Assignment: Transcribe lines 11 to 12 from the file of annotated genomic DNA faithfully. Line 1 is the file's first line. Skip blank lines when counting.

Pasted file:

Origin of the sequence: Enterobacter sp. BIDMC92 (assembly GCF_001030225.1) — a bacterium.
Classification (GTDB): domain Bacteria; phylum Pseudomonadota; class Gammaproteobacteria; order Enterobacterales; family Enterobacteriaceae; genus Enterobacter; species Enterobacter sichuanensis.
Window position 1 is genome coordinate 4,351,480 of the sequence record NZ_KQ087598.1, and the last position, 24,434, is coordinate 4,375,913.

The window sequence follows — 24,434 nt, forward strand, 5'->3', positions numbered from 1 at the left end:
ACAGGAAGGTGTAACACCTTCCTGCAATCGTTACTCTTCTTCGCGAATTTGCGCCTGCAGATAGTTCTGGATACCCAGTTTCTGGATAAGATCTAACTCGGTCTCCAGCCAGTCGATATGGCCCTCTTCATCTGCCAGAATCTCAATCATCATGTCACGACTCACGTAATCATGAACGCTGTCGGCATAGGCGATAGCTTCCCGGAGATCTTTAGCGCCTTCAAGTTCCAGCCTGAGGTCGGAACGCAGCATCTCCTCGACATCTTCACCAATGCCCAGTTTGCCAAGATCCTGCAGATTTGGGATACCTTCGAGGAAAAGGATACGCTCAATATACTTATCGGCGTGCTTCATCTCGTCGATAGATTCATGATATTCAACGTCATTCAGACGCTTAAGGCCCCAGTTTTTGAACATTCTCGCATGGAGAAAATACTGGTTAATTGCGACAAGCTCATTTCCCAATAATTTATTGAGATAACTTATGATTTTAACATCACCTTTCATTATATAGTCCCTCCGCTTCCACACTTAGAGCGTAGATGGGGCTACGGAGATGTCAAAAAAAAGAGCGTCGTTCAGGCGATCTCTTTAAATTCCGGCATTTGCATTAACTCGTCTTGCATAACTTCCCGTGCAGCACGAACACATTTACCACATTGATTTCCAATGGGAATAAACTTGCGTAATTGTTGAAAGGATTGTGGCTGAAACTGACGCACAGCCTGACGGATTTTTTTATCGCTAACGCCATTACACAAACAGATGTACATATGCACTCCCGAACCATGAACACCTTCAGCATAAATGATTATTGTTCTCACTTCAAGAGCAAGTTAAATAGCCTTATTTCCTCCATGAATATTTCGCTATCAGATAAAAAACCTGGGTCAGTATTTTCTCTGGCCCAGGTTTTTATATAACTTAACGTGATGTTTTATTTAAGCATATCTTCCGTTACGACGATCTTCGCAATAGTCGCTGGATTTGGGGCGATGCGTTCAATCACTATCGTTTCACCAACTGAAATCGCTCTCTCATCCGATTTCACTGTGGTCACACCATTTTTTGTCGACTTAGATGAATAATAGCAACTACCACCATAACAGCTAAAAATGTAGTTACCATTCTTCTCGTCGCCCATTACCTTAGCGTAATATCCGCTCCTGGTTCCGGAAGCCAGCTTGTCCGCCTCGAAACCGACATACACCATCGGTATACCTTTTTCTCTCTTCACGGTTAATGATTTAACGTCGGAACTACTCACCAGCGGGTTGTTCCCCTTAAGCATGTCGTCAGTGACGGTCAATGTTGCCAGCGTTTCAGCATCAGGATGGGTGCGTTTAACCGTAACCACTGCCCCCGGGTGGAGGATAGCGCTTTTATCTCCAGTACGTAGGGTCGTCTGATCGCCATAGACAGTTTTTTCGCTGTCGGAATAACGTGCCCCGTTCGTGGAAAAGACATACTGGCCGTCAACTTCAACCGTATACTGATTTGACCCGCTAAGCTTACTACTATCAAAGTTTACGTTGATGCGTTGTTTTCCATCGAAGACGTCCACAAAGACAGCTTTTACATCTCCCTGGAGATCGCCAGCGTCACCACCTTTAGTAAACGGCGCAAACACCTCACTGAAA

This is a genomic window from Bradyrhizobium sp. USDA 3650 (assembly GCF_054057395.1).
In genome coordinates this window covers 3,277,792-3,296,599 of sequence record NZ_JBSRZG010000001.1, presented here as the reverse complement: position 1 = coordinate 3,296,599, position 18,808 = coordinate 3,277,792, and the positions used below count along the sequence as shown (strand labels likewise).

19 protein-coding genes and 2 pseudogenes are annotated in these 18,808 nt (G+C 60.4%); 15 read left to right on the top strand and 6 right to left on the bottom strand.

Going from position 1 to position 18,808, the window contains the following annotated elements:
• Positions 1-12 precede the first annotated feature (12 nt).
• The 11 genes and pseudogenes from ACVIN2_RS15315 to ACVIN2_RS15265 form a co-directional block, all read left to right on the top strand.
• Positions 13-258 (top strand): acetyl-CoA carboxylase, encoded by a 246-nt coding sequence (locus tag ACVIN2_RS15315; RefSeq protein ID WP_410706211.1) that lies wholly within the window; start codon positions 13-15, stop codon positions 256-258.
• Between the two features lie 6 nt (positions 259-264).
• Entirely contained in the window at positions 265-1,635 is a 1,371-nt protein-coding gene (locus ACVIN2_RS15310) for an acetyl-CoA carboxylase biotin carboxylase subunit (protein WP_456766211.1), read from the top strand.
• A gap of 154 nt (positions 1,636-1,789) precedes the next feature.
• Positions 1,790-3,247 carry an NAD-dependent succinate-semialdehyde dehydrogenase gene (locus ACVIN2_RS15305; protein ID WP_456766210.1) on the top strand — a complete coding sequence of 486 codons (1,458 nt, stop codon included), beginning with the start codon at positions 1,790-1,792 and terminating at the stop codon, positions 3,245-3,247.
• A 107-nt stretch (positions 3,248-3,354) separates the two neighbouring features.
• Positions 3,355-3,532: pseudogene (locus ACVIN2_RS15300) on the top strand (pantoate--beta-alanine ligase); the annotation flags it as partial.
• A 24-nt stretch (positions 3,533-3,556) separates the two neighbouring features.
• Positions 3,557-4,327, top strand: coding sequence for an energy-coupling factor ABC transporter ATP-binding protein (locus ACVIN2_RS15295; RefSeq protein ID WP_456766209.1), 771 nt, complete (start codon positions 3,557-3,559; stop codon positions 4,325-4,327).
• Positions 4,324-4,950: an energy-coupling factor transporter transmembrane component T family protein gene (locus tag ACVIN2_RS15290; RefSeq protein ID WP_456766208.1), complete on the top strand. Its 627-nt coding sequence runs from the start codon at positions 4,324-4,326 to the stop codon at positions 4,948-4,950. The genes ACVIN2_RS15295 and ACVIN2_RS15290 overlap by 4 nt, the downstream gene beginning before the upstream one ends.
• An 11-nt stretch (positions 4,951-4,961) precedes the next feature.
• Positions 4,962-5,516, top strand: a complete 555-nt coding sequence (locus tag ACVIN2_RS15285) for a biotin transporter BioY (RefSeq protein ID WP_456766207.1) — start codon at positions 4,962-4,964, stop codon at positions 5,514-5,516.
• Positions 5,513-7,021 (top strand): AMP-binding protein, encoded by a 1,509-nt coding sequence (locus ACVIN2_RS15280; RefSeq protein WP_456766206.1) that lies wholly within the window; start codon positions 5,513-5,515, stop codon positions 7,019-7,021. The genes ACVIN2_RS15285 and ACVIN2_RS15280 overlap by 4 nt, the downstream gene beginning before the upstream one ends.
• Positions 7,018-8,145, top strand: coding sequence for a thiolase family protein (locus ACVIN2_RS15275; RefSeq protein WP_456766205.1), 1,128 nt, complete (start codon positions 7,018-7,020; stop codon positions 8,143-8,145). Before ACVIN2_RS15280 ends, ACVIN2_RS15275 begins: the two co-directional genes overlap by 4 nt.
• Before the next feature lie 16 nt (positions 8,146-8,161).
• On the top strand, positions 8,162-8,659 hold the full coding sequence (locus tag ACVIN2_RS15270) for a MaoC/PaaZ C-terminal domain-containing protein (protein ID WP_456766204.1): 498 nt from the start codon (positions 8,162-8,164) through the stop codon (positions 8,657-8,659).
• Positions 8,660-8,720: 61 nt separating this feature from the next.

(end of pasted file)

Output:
• The 11 genes and pseudogenes from ACVIN2_RS15315 to ACVIN2_RS15265 form a co-directional block, all read left to right on the top strand.
• Positions 13-258 (top strand): acetyl-CoA carboxylase, encoded by a 246-nt coding sequence (locus tag ACVIN2_RS15315; RefSeq protein ID WP_410706211.1) that lies wholly within the window; start codon positions 13-15, stop codon positions 256-258.